The Book Works Helping Youth Find Education and Employment

LOUISVILLE, Ky. – Reading books puts a smile on Nicolette Josee’s face.

“I’ve been reading since I was a kid, you know, and doing those book adventures and you get a prize for it. Yeah, that’s my stuff,” says Josee.

What You Need To Know

  • The Book Works reconnects youth with education and employment
  • Interns are building, designing and stuffing bookshelves with social justice books
  • The bookshelves will be added to community centers around Louisville
  • The Book Works education advocacy fellowship units high-school aged youth with college mentors

The 16-year-old is within walking distance of a library. She says she couldn’t imagine not having that easy access to free books.

“That would suck because then I wouldn’t be able to read,” says Josee.

She knows some kids don’t have that same privilege. This summer she is working to change that.

“What I’m doing right now is painting this bookshelf that we’re gonna fit social justice books in for the community centers,” says Josee.

Nicolette is a social justice book project intern at The Books Works.

The paid internship promotes education, civic engagement, and teen literacy through books that inspire young people to take action on important issues.

“Books are important because they help your brain to help you with learning new words and just learning new things in general… It’s having good adventures. When you read books, you’re calm,” says Josee.

The project’s team builds, paints, and stuffs bookshelves with books they collected.

The shelves will be placed in community centers around the city. The shelf, designed by Josee, will be placed in the Shively library.

“I think this will mean that they can read more and they’ll be more happy and that people actually care for them and their education,” says Josee.

The community center bookshelf project is a new and seasonal initiative.

Year-round The Book Works reconnects young adults between the ages of 18 and 24 to education and work.

It does so through programs like its education advocacy fellowship that links college students with high school-age youth.

“Just making sure that like, on their path, their educational journey they have any resources and support that they may need and just kind of being like their cheerleader and being there for them alongside the way,” says education advocate Quin’Tanay Smith.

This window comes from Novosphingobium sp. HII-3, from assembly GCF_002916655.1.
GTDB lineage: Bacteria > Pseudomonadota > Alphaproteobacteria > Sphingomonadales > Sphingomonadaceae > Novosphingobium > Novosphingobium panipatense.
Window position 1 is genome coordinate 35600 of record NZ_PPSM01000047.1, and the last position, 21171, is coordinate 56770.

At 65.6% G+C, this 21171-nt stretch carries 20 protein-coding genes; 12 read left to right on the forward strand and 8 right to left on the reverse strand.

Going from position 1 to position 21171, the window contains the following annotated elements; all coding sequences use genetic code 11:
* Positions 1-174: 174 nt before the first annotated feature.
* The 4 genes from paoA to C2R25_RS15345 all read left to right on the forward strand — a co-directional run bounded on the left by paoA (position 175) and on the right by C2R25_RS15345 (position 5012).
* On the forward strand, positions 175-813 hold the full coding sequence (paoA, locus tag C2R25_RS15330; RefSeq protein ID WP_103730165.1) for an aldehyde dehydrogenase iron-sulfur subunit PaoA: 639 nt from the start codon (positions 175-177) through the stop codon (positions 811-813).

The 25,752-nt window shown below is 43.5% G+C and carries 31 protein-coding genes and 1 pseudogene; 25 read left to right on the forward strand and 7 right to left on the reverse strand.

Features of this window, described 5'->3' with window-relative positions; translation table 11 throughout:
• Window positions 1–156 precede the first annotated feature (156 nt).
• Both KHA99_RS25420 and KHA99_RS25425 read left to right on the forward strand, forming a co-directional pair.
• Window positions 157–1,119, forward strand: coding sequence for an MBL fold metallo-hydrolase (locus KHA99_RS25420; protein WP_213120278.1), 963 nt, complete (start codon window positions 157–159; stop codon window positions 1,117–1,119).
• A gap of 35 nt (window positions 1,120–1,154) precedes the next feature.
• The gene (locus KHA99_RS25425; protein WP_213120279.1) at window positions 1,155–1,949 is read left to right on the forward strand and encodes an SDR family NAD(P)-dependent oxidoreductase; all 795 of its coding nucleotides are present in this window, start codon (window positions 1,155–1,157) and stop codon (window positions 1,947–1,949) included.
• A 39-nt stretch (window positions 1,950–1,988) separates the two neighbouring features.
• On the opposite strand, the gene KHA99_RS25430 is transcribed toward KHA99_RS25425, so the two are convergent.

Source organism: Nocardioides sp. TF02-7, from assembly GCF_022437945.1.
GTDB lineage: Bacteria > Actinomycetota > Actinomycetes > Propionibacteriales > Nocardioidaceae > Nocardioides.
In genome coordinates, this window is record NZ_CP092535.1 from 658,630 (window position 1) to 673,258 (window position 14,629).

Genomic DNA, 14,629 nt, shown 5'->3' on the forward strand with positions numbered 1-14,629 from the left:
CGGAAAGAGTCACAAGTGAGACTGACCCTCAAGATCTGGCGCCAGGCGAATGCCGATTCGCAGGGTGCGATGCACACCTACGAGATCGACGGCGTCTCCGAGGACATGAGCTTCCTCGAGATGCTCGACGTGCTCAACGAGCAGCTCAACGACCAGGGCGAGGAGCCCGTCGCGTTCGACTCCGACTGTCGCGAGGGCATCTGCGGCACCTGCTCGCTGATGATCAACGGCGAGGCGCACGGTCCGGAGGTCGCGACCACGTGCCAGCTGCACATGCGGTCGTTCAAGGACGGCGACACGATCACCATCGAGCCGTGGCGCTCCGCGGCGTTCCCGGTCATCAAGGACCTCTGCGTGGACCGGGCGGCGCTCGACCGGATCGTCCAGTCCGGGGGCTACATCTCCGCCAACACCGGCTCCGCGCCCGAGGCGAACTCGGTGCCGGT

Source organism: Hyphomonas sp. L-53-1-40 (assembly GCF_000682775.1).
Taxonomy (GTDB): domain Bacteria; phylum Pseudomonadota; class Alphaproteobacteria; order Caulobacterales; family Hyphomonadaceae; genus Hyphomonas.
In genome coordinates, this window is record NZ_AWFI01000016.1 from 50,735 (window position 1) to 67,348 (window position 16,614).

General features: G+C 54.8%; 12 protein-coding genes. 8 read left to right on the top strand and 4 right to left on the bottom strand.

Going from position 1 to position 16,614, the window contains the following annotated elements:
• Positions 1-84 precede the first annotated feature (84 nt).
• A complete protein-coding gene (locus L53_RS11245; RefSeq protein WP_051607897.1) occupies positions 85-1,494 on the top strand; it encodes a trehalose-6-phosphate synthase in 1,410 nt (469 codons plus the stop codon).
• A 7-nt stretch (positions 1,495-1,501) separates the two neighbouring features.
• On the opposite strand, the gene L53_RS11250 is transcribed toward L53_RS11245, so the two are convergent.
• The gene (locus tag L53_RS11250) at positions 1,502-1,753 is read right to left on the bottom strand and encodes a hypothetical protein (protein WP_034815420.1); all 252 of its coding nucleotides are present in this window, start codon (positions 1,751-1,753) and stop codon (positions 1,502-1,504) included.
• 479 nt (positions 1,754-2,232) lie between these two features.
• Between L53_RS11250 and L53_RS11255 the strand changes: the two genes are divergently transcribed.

Advocates like Smith, a social work graduate student at the University of Louisville, work to identify the root causes of educational disruptions and provide resources and school options to those students.

She says many obstacles like childhood trauma, social or racial discrimination and economic hardship can keep young people from accessing education and employment.

“Lack of resources, they could be taking care of siblings, they could be having to work to support their family, they might lack that support system, which is like a main portion of what we do as education advocates, is being that support system because you never know the kind of support system that a student may or may not have,” says Smith.

Whether it’s access to technology or a good read, The Book Works hopes to provide resources to young people experiencing a tough chapter.

“It means that I’m doing something good for people because, you know, people deserve kindness in the world. It’s a dark world, but it’s some good people out there,” says Josee.

She believes no matter what’s been thrown at you, with a little help you have the power to create a storybook ending.

The book works is partnering with the Coalition Supporting Young Adults to hold an education advocacy conference on July 26th from 8:30 am to 5:30 pm.

The one-day conference will support high school-age learners restarting their path to graduation.


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